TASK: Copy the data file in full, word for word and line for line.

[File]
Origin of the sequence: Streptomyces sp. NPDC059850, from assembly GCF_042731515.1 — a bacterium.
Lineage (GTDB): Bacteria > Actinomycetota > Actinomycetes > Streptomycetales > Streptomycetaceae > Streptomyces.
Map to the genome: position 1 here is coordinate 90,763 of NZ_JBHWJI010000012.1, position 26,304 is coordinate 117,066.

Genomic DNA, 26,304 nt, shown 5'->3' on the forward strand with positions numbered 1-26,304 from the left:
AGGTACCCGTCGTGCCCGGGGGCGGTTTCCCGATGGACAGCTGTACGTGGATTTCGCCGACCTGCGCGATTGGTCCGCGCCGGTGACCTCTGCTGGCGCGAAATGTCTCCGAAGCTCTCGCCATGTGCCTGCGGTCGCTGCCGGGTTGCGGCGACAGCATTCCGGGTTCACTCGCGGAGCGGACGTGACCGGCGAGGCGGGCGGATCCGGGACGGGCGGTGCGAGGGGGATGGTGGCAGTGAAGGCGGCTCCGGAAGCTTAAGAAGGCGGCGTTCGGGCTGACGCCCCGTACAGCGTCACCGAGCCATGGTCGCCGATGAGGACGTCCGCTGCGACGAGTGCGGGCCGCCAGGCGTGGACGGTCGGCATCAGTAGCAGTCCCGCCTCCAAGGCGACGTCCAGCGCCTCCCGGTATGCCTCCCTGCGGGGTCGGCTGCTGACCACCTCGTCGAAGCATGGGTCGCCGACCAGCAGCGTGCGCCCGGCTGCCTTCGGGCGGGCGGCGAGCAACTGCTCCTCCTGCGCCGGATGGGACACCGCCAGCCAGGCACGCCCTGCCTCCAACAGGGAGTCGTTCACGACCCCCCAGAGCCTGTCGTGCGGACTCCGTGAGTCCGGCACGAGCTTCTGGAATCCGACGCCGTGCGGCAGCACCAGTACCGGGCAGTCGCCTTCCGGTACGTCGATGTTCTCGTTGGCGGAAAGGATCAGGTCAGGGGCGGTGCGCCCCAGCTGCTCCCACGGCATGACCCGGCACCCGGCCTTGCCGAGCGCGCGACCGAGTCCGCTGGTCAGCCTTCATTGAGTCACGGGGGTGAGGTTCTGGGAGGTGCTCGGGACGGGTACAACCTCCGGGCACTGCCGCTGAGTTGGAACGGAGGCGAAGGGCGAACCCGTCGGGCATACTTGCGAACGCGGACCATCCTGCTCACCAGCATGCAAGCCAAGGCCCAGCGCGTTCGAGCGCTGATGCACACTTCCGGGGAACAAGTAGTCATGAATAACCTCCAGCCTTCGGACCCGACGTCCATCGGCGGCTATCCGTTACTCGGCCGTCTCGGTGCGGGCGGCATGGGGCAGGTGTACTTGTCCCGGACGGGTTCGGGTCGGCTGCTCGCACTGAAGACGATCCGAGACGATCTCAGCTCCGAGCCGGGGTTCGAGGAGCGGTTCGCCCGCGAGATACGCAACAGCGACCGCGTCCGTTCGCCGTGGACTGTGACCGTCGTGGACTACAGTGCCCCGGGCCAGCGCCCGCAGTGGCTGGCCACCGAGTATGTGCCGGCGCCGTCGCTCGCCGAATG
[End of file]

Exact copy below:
Origin of the sequence: Streptomyces sp. NPDC059850, from assembly GCF_042731515.1 — a bacterium.
Lineage (GTDB): Bacteria > Actinomycetota > Actinomycetes > Streptomycetales > Streptomycetaceae > Streptomyces.
Map to the genome: position 1 here is coordinate 90,763 of NZ_JBHWJI010000012.1, position 26,304 is coordinate 117,066.

Genomic DNA, 26,304 nt, shown 5'->3' on the forward strand with positions numbered 1-26,304 from the left:
AGGTACCCGTCGTGCCCGGGGGCGGTTTCCCGATGGACAGCTGTACGTGGATTTCGCCGACCTGCGCGATTGGTCCGCGCCGGTGACCTCTGCTGGCGCGAAATGTCTCCGAAGCTCTCGCCATGTGCCTGCGGTCGCTGCCGGGTTGCGGCGACAGCATTCCGGGTTCACTCGCGGAGCGGACGTGACCGGCGAGGCGGGCGGATCCGGGACGGGCGGTGCGAGGGGGATGGTGGCAGTGAAGGCGGCTCCGGAAGCTTAAGAAGGCGGCGTTCGGGCTGACGCCCCGTACAGCGTCACCGAGCCATGGTCGCCGATGAGGACGTCCGCTGCGACGAGTGCGGGCCGCCAGGCGTGGACGGTCGGCATCAGTAGCAGTCCCGCCTCCAAGGCGACGTCCAGCGCCTCCCGGTATGCCTCCCTGCGGGGTCGGCTGCTGACCACCTCGTCGAAGCATGGGTCGCCGACCAGCAGCGTGCGCCCGGCTGCCTTCGGGCGGGCGGCGAGCAACTGCTCCTCCTGCGCCGGATGGGACACCGCCAGCCAGGCACGCCCTGCCTCCAACAGGGAGTCGTTCACGACCCCCCAGAGCCTGTCGTGCGGACTCCGTGAGTCCGGCACGAGCTTCTGGAATCCGACGCCGTGCGGCAGCACCAGTACCGGGCAGTCGCCTTCCGGTACGTCGATGTTCTCGTTGGCGGAAAGGATCAGGTCAGGGGCGGTGCGCCCCAGCTGCTCCCACGGCATGACCCGGCACCCGGCCTTGCCGAGCGCGCGACCGAGTCCGCTGGTCAGCCTTCATTGAGTCACGGGGGTGAGGTTCTGGGAGGTGCTCGGGACGGGTACAACCTCCGGGCACTGCCGCTGAGTTGGAACGGAGGCGAAGGGCGAACCCGTCGGGCATACTTGCGAACGCGGACCATCCTGCTCACCAGCATGCAAGCCAAGGCCCAGCGCGTTCGAGCGCTGATGCACACTTCCGGGGAACAAGTAGTCATGAATAACCTCCAGCCTTCGGACCCGACGTCCATCGGCGGCTATCCGTTACTCGGCCGTCTCGGTGCGGGCGGCATGGGGCAGGTGTACTTGTCCCGGACGGGTTCGGGTCGGCTGCTCGCACTGAAGACGATCCGAGACGATCTCAGCTCCGAGCCGGGGTTCGAGGAGCGGTTCGCCCGCGAGATACGCAACAGCGACCGCGTCCGTTCGCCGTGGACTGTGACCGTCGTGGACTACAGTGCCCCGGGCCAGCGCCCGCAGTGGCTGGCCACCGAGTATGTGCCGGCGCCGTCGCTCGCCGAATG